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 September 8th, 2010, 07:05 AM #1 Member   Joined: Apr 2010 Posts: 91 Thanks: 0 Vectors-intersection of lines Find the intersection of the lines: $(7+2\lambda,3,-17-7\lambda): \lambda \epsilon \mathbb{R}$ and $(3 -4\lambda ,3,-3+14\lambda) : \lambda\epsilon \mathbb{R}$ I tried equating the x, y and z coordinates of both lines, but when I try to solve for lambda in each I dont get the same answer, meaning they dont intersect. However the answer to this problem was the line: $(1+2\lambda , 3,4-7\lambda):\lambda \epsilon \mathbb{R}$. I dont understand how "a line" could be the answer.
 September 8th, 2010, 07:34 AM #2 Global Moderator     Joined: Nov 2009 From: Northwest Arkansas Posts: 2,766 Thanks: 4 Re: Vectors-intersection of lines There's definitely something wrong here!
September 8th, 2010, 03:51 PM   #3
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Re: Vectors-intersection of lines

Quote:
 Originally Posted by TsAmE Find the intersection of the lines: $(7+2\lambda,3,-17-7\lambda): \lambda \epsilon \mathbb{R}$ and $(3 -4\lambda ,3,-3+14\lambda) : \lambda\epsilon \mathbb{R}$ I tried equating the x, y and z coordinates of both lines, but when I try to solve for lambda in each I dont get the same answer, meaning they dont intersect. However the answer to this problem was the line: $(1+2\lambda , 3,4-7\lambda):\lambda \epsilon \mathbb{R}$. I dont understand how "a line" could be the answer.
Typical in problems like this, each line would have a different parameter.
7+2u=3-4v (x equality)
-17-7u=-3+14v (z equality)
Solve for u and v to get point of intersection.

September 8th, 2010, 08:29 PM   #4
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Re: Vectors-intersection of lines

Hello, TsAmE!

[color=green]mathman[/color] is correct . . . Two parameters should have been used.

Quote:
 $\text{Find the intersection of the lines: }\;\begin{Bmatrix}L_1: && (7\,+\,2\lambda,\:3,\:-17\,-\,7\lambda) &\;& \lambda\,\in\,\mathbb{R} \\ \\ \\ L_2: && (3\, \,-4\mu,\:3,\:-3\,+\,14\mu) &\;& \mu\,\in\,\mathbb{R} \end{Bmatrix}$

$\text{The first line }L_1\text{ contains }P(7,\:3,\:-17)\text{ and has direction vector }\vec u \:=\:\langle 2,\:0,\:-7\rangle$

$\text{The second line }L_2\text{ contains }Q(3,\:3,\:-3)\text{ and has direction vector }\vec v \:=\:\langle -4,\:0,\:14\rangle$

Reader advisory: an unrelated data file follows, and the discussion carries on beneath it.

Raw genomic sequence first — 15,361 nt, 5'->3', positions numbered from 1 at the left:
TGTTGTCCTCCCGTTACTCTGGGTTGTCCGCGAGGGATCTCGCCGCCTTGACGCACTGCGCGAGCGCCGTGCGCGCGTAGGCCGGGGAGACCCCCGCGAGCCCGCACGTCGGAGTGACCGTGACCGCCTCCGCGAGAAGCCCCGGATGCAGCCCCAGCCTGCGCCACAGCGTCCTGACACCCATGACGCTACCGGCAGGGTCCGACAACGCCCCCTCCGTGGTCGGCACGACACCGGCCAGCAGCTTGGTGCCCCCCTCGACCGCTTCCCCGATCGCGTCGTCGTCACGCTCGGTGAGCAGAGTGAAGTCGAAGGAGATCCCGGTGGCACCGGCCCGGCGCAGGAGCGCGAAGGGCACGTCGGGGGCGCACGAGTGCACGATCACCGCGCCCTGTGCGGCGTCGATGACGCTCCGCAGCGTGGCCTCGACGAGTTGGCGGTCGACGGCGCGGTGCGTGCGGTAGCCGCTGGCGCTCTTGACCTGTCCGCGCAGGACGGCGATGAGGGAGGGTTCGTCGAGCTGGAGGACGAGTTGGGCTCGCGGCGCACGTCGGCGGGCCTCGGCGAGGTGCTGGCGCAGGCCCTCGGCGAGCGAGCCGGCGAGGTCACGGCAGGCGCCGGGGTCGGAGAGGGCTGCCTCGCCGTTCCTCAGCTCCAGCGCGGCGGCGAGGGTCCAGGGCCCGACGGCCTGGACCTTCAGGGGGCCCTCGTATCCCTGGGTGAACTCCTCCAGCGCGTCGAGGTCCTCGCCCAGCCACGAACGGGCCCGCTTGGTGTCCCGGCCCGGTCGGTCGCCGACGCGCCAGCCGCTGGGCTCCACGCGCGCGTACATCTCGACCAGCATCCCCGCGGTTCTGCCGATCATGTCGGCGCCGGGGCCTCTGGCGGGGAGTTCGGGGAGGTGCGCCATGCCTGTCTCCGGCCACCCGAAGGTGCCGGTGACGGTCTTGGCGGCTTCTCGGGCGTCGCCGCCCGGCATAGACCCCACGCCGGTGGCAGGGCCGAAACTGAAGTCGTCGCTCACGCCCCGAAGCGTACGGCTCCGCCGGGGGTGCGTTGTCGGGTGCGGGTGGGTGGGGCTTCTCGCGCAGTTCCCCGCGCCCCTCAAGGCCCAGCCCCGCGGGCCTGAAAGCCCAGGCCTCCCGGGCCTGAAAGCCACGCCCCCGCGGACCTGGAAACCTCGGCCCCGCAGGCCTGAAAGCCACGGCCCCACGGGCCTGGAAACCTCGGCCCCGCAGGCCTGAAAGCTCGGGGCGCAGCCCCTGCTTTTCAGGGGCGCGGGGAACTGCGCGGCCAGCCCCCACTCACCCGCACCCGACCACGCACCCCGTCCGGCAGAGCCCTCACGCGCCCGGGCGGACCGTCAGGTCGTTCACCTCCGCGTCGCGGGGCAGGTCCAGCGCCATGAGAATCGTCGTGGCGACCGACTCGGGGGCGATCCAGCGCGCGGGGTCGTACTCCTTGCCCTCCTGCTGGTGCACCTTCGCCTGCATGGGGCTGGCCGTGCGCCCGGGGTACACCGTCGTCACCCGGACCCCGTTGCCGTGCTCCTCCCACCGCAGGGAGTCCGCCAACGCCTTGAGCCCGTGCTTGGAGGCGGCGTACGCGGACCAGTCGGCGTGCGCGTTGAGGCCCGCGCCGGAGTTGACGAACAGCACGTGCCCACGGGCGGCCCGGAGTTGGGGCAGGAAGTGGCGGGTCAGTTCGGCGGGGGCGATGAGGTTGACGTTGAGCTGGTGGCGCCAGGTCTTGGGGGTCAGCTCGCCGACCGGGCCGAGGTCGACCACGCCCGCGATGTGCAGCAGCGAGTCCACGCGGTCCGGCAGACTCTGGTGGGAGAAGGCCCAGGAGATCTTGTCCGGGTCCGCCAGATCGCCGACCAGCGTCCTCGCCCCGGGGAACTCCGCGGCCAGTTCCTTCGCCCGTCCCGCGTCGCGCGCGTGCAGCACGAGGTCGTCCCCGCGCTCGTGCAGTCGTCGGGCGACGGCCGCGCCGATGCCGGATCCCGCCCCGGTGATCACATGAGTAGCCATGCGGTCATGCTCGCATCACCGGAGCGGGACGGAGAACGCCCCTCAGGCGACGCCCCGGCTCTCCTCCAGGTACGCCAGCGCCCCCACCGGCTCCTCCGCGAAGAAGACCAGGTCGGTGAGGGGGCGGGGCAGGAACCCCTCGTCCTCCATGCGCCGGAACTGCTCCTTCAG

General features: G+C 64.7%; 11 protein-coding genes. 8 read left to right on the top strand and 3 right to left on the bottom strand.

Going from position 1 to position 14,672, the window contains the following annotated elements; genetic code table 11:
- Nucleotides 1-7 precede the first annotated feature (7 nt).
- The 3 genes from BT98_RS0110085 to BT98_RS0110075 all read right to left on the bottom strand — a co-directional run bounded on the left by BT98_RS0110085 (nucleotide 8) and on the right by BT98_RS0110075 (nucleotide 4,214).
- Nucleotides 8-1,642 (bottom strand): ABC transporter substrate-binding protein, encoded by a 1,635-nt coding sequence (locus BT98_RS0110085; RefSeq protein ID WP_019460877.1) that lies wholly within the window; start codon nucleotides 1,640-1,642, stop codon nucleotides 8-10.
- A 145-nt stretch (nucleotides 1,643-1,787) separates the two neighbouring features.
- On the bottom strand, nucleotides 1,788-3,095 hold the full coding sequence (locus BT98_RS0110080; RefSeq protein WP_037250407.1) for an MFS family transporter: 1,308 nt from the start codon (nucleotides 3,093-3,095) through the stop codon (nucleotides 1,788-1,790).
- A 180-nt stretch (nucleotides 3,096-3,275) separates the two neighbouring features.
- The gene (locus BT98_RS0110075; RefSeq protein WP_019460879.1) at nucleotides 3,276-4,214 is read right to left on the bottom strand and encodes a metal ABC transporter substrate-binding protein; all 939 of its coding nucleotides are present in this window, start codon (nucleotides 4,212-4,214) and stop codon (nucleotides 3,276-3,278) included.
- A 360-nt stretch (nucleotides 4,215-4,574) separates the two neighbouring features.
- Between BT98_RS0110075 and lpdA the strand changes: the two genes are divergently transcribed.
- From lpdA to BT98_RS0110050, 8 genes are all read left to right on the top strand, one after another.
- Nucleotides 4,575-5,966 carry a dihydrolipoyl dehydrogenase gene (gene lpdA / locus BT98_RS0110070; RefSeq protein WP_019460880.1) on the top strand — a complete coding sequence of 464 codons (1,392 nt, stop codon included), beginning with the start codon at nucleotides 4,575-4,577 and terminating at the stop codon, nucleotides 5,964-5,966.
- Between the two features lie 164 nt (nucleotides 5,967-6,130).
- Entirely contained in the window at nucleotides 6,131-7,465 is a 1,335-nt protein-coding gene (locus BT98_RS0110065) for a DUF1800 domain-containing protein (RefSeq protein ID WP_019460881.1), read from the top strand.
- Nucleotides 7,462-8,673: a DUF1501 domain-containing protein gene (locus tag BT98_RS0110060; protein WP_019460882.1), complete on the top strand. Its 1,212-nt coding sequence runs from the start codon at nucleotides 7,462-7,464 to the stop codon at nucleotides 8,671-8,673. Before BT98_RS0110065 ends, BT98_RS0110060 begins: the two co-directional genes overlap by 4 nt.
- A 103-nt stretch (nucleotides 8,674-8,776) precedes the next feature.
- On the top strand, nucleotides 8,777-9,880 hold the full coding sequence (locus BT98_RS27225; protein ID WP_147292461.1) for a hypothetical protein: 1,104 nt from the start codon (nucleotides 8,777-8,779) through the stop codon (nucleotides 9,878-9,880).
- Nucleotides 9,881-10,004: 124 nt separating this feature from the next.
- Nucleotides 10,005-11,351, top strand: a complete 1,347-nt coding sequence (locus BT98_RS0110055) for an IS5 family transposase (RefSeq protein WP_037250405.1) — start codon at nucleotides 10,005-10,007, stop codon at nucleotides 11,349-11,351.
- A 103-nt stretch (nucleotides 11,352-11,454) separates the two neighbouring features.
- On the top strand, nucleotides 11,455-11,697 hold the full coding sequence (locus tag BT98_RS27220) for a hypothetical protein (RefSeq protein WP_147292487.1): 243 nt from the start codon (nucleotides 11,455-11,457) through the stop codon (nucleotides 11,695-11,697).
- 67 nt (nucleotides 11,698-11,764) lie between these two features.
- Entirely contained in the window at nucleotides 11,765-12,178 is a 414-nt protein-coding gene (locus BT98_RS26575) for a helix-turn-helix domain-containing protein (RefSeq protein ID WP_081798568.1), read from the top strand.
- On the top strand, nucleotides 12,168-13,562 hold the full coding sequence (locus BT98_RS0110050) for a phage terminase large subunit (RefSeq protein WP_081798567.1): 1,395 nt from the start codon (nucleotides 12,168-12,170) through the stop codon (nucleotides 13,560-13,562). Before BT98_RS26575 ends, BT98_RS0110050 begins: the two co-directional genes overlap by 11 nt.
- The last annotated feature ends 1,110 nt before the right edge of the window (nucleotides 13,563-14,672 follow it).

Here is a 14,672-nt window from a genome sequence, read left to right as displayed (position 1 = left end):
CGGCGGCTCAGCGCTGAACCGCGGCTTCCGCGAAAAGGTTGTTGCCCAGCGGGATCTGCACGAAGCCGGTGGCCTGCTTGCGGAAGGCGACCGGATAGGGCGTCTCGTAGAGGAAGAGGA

$\text{We see that: }\:\vec v \:=\:\langle -4,\:0,\:14\rangle \;=\;-2\,\cdot\,\langle 2,\:0,\:-7\rangle \;=\;-2\,\cdot\,\vec u$

[color=beige]. . [/color]$\text{Hence, the two lines are parallel.}$

$\text{We find that point }Q\text{ lies on line }L_1.$

[color=beige]. . [/color]$\text{Therefore, the two lines coincide . . . They "intersect everywhere".}$

September 9th, 2010, 02:34 AM   #5
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Re: Vectors-intersection of lines

I am a bit confused. Even though the 2 lines are parallel, howcome Q lies on the other line? Isnt it possible that if L1 is parallel to L2, Q might not lie on L1 (like this in attachment)?
Attached Images
 Lines.png (7.4 KB, 130 views)

 September 9th, 2010, 05:15 AM #6 Global Moderator     Joined: Nov 2009 From: Northwest Arkansas Posts: 2,766 Thanks: 4 Re: Vectors-intersection of lines It is possible that parallel lines are not the same. But once we determined that they have (at least) ONE point in common, then they must have ALL points in common.
 September 9th, 2010, 02:03 PM #7 Member   Joined: Apr 2010 Posts: 91 Thanks: 0 Re: Vectors-intersection of lines Oh ok. How would the answer: $(1+2\lambda , 3,4-7\lambda):\lambda \epsilon \mathbb{R}$ represent that these lines lie on each other?
 September 9th, 2010, 02:22 PM #8 Global Moderator     Joined: Nov 2009 From: Northwest Arkansas Posts: 2,766 Thanks: 4 Re: Vectors-intersection of lines The format of the answer tells us about the question. If two or more lines cross (touch) in a single point, they intersect and the point is the solution to the system of equations. If two lines DON'T cross, then they are parallel (or skew, in higher dimensions). If two lines cross EVERYWHERE, then they are the same line. You can conclude that lines with the same slope through a common point are actually the same line. All that to say... if the ANSWER is a line and the QUESTION is about two lines, then the "two" lines are actually just the same line.

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